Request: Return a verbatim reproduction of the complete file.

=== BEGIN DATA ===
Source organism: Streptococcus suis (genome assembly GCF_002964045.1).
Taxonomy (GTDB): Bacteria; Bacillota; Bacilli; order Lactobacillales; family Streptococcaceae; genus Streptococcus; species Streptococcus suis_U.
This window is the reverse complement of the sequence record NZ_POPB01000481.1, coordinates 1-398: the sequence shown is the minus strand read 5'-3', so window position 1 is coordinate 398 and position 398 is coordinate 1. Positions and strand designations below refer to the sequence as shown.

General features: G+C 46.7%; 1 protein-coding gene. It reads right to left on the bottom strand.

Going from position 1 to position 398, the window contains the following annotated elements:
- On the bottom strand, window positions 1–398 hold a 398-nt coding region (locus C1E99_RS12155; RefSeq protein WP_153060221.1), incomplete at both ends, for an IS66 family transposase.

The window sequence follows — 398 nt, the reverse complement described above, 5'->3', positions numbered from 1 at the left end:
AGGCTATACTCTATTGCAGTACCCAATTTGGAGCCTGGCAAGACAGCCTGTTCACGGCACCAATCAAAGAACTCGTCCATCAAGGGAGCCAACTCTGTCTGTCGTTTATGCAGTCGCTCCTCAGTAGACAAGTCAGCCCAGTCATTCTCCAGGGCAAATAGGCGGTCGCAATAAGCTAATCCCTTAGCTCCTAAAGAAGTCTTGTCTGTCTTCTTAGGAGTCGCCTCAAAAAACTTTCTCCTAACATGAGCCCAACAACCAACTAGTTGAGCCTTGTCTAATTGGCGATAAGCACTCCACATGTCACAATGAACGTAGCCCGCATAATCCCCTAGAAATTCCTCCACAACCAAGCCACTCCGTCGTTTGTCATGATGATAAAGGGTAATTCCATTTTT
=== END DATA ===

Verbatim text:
Source organism: Streptococcus suis (genome assembly GCF_002964045.1).
Taxonomy (GTDB): Bacteria; Bacillota; Bacilli; order Lactobacillales; family Streptococcaceae; genus Streptococcus; species Streptococcus suis_U.
This window is the reverse complement of the sequence record NZ_POPB01000481.1, coordinates 1-398: the sequence shown is the minus strand read 5'-3', so window position 1 is coordinate 398 and position 398 is coordinate 1. Positions and strand designations below refer to the sequence as shown.

General features: G+C 46.7%; 1 protein-coding gene. It reads right to left on the bottom strand.

Going from position 1 to position 398, the window contains the following annotated elements:
- On the bottom strand, window positions 1–398 hold a 398-nt coding region (locus C1E99_RS12155; RefSeq protein WP_153060221.1), incomplete at both ends, for an IS66 family transposase.

The window sequence follows — 398 nt, the reverse complement described above, 5'->3', positions numbered from 1 at the left end:
AGGCTATACTCTATTGCAGTACCCAATTTGGAGCCTGGCAAGACAGCCTGTTCACGGCACCAATCAAAGAACTCGTCCATCAAGGGAGCCAACTCTGTCTGTCGTTTATGCAGTCGCTCCTCAGTAGACAAGTCAGCCCAGTCATTCTCCAGGGCAAATAGGCGGTCGCAATAAGCTAATCCCTTAGCTCCTAAAGAAGTCTTGTCTGTCTTCTTAGGAGTCGCCTCAAAAAACTTTCTCCTAACATGAGCCCAACAACCAACTAGTTGAGCCTTGTCTAATTGGCGATAAGCACTCCACATGTCACAATGAACGTAGCCCGCATAATCCCCTAGAAATTCCTCCACAACCAAGCCACTCCGTCGTTTGTCATGATGATAAAGGGTAATTCCATTTTT